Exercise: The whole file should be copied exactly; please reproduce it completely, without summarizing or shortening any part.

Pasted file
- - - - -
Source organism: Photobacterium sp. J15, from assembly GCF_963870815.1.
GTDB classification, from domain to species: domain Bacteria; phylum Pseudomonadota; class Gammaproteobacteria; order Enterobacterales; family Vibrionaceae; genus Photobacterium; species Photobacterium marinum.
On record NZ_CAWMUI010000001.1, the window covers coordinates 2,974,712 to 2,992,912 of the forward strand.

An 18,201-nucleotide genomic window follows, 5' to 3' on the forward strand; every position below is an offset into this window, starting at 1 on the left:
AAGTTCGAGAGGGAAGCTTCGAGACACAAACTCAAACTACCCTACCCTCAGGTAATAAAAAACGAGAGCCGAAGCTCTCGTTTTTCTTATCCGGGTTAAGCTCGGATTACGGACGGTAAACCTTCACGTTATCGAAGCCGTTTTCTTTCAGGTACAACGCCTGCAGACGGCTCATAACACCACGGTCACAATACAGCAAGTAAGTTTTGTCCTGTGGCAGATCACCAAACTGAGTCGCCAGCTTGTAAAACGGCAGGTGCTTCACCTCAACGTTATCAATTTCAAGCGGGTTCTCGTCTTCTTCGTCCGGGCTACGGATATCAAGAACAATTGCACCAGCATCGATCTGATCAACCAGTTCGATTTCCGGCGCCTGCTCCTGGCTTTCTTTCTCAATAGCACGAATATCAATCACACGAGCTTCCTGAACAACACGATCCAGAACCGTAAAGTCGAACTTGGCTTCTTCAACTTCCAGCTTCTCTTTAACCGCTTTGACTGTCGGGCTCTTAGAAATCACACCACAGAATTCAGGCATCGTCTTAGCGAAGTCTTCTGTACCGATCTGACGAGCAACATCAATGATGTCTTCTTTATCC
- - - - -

Source organism: Photobacterium sp. J15, from assembly GCF_963870815.1.
GTDB classification, from domain to species: domain Bacteria; phylum Pseudomonadota; class Gammaproteobacteria; order Enterobacterales; family Vibrionaceae; genus Photobacterium; species Photobacterium marinum.
On record NZ_CAWMUI010000001.1, the window covers coordinates 2,974,712 to 2,992,912 of the forward strand.

An 18,201-nucleotide genomic window follows, 5' to 3' on the forward strand; every position below is an offset into this window, starting at 1 on the left:
AAGTTCGAGAGGGAAGCTTCGAGACACAAACTCAAACTACCCTACCCTCAGGTAATAAAAAACGAGAGCCGAAGCTCTCGTTTTTCTTATCCGGGTTAAGCTCGGATTACGGACGGTAAACCTTCACGTTATCGAAGCCGTTTTCTTTCAGGTACAACGCCTGCAGACGGCTCATAACACCACGGTCACAATACAGCAAGTAAGTTTTGTCCTGTGGCAGATCACCAAACTGAGTCGCCAGCTTGTAAAACGGCAGGTGCTTCACCTCAACGTTATCAATTTCAAGCGGGTTCTCGTCTTCTTCGTCCGGGCTACGGATATCAAGAACAATTGCACCAGCATCGATCTGATCAACCAGTTCGATTTCCGGCGCCTGCTCCTGGCTTTCTTTCTCAATAGCACGAATATCAATCACACGAGCTTCCTGAACAACACGATCCAGAACCGTAAAGTCGAACTTGGCTTCTTCAACTTCCAGCTTCTCTTTAACCGCTTTGACTGTCGGGCTCTTAGAAATCACACCACAGAATTCAGGCATCGTCTTAGCGAAGTCTTCTGTACCGATCTGACGAGCAACATCAATGATGTCTTCTTTATCC